WASHINGTON (AP) – Jan. 29, 2009 – The Federal Reserve signaled that it stands ready to use new unconventional tools, or expand existing ones, to spur lending and consumer spending that could help lift the economy out of a painful recession.
The Fed also agreed Wednesday to keep the targeted range for the federal funds rate between zero and 0.25 percent for “some time” to help brace the economy. Economists predict the Fed will keep the funds rate, the interest banks charge each other on overnight loans, at that record low level through the rest of this year.
With its key lending rate to banks already near zero, the Fed pledged anew to use “all available tools” to revive the economy.
Specifically, the Fed said it is “prepared” to buy longer-term Treasury securities if the circumstances warrant such action. At its previous meeting in December, the Fed said it was merely evaluating that option.
Jeffrey Lacker, president of the Federal Reserve Bank of Richmond, was the sole dissenter on this point. He wanted the Fed to move forward on buying the securities.
Doing so would help drive down mortgage rates and provide help to the stricken housing market, economists said.
For example, many 30-year fixed-rate mortgages and other home loans are pegged to the 10-year Treasury note. If the Fed were to buy that security, it would push down rates on mortgages connected to it. The same logic would apply to other Treasury securities.
“So many consumer rates are pegged to Treasury rates – homes, cars,” said Joel Naroff, president of Naroff Economic Advisors. “If the economy is to recover, consumers need to borrow and need to borrow at reasonable rates. The Fed made clear that it is prepared to make that happen.”
The Fed also said it “stands ready” to expand another program aimed at providing relief to the crippled mortgage market.
Under that program, the Fed is buying up to $500 billion in mortgage-backed securities guaranteed by Fannie Mae, Freddie Mac and Ginnie Mae. It also has agreed to buy up to $100 billion of Fannie and Freddie debt.
Mortgage rates have fallen since the program’s announcement late last year. The Fed said it could buy more of these securities or extend the length of the program.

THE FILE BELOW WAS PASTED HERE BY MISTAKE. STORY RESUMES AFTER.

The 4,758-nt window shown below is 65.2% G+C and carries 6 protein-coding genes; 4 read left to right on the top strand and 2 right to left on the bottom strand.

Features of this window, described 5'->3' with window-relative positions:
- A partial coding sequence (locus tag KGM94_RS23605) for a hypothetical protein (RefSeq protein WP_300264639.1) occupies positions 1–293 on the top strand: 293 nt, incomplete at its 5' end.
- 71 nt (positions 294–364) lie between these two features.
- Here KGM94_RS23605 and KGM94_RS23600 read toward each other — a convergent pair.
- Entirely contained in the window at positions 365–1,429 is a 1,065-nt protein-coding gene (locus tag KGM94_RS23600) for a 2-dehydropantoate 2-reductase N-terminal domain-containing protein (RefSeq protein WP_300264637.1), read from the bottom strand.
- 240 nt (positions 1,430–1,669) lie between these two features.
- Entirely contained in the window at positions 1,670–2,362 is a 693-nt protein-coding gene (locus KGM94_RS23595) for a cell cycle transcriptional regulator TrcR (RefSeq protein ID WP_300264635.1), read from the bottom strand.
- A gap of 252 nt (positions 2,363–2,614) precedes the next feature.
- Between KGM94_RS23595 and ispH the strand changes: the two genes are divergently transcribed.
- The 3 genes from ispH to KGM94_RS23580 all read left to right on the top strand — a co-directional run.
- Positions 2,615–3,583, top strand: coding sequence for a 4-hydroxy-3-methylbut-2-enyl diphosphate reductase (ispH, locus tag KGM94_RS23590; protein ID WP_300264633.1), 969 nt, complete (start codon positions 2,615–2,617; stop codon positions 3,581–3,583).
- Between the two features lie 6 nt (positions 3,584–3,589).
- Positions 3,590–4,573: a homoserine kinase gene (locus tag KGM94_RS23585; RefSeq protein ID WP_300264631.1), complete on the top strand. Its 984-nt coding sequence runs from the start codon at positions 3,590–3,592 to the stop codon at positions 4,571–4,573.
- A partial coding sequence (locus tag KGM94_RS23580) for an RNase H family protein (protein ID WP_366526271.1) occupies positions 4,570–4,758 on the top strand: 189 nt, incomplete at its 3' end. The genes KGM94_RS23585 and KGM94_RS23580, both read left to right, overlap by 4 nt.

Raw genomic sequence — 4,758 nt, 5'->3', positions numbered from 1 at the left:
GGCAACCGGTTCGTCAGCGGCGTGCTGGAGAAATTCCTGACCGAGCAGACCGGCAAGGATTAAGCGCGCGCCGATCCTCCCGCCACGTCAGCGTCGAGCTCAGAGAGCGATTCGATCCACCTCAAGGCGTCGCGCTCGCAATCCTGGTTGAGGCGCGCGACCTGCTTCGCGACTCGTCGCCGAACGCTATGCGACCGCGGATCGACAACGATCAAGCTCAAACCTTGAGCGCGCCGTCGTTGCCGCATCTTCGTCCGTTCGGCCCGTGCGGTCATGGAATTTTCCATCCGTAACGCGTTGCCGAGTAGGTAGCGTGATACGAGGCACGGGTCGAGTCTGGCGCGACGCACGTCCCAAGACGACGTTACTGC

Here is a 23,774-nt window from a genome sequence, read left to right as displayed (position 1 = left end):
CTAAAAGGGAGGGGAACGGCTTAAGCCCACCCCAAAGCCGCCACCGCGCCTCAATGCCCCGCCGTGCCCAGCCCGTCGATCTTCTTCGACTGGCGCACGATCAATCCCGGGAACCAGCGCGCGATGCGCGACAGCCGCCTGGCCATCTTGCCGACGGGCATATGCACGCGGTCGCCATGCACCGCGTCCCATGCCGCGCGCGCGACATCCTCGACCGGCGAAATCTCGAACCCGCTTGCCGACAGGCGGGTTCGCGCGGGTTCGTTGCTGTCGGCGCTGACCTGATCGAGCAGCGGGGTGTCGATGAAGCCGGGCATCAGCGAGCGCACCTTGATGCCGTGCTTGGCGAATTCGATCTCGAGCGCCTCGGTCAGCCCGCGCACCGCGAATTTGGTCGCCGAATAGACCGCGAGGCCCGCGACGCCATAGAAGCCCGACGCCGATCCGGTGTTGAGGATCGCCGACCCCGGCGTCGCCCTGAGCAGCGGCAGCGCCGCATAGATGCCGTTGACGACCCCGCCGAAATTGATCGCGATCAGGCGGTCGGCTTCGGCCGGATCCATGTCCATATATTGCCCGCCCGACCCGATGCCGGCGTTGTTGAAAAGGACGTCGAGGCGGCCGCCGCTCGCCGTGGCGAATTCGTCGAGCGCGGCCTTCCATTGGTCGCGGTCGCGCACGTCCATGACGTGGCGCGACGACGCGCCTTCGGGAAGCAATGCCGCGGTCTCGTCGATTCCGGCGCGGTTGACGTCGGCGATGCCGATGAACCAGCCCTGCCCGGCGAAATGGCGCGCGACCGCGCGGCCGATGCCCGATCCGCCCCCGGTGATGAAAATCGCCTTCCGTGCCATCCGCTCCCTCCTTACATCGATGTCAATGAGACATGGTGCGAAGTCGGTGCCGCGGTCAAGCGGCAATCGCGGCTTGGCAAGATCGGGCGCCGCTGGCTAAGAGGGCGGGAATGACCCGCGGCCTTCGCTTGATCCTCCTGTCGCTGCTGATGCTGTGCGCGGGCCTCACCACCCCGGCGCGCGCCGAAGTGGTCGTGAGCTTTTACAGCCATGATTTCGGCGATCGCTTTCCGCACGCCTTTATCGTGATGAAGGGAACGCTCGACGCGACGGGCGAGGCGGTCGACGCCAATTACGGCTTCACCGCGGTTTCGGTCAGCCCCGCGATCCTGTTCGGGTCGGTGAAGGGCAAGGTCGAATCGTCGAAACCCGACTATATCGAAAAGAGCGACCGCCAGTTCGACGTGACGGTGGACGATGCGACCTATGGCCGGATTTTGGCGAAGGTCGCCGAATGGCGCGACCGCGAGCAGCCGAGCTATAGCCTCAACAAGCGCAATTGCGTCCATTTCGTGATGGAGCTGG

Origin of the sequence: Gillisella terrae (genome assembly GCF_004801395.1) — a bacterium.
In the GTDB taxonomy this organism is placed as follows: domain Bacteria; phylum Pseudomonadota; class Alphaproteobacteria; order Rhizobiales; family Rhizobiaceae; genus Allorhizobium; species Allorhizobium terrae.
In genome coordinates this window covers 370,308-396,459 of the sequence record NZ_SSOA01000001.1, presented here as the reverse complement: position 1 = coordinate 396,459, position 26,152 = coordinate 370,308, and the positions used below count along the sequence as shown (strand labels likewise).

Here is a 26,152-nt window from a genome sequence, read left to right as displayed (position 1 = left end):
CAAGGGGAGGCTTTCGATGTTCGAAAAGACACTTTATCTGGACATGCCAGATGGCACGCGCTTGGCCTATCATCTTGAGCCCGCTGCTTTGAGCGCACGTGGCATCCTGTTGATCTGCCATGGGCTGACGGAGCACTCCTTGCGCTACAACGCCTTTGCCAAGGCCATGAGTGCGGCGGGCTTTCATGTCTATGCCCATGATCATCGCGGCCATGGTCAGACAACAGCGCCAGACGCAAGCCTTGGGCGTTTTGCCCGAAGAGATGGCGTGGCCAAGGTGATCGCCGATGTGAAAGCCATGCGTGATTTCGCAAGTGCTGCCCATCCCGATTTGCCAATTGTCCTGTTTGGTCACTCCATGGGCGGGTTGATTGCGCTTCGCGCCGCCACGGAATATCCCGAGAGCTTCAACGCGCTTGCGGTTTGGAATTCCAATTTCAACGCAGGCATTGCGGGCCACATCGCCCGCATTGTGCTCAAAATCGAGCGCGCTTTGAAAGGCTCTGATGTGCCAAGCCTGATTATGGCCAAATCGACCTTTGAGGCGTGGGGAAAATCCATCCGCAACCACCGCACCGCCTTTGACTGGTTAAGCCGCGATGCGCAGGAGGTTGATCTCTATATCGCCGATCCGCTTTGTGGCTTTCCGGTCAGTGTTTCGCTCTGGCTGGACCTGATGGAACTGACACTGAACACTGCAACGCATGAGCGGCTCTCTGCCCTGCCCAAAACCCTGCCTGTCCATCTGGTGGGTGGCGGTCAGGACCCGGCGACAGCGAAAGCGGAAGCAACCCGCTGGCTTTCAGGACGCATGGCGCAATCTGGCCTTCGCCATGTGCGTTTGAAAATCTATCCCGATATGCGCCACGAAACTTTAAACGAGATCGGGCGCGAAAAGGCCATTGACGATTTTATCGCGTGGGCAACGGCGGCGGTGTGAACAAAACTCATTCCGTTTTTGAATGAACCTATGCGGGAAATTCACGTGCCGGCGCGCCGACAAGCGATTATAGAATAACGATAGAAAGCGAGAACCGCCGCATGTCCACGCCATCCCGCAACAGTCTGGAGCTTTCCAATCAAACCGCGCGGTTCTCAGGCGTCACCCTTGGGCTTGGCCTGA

The Fed on Tuesday took steps to curb home foreclosures as required by a 2008 law. The relief would apply to mortgage assets the Fed is holding because of last year’s bailouts of Bear Stearns and insurer American International Group. Distressed borrowers could see the amount they owe on their home loan lowered or their interest rate reduced, among the options for help.
But borrowers have no way of knowing whether their mortgages are held by the Fed, because their loan payments are collected by other companies, known as loan servicers
The central bank also will be launching a program aimed at bolstering the availability of consumer loans. Under the program, which is expected to start in February, up to $200 billion will be made available to spur auto, student and credit card loans as well as loans to small businesses. To do that, the Fed will buy securities backed by those different types of consumer debt. The Fed also hopes that action will lower rates on those loans.
The Fed said Wednesday that it will assess whether the program should be expanded in size or scope. Fed officials previously have mentioned the possibility of expanding the program to provide financing for other types of securities, such as those backed by commercial mortgages.
Stuart Hoffman, chief economist at PNC Financial Services Group, took away this message from the Fed’s overall statement: “We’re going to throw all we have – including the kitchen sink – into supporting financial markets.”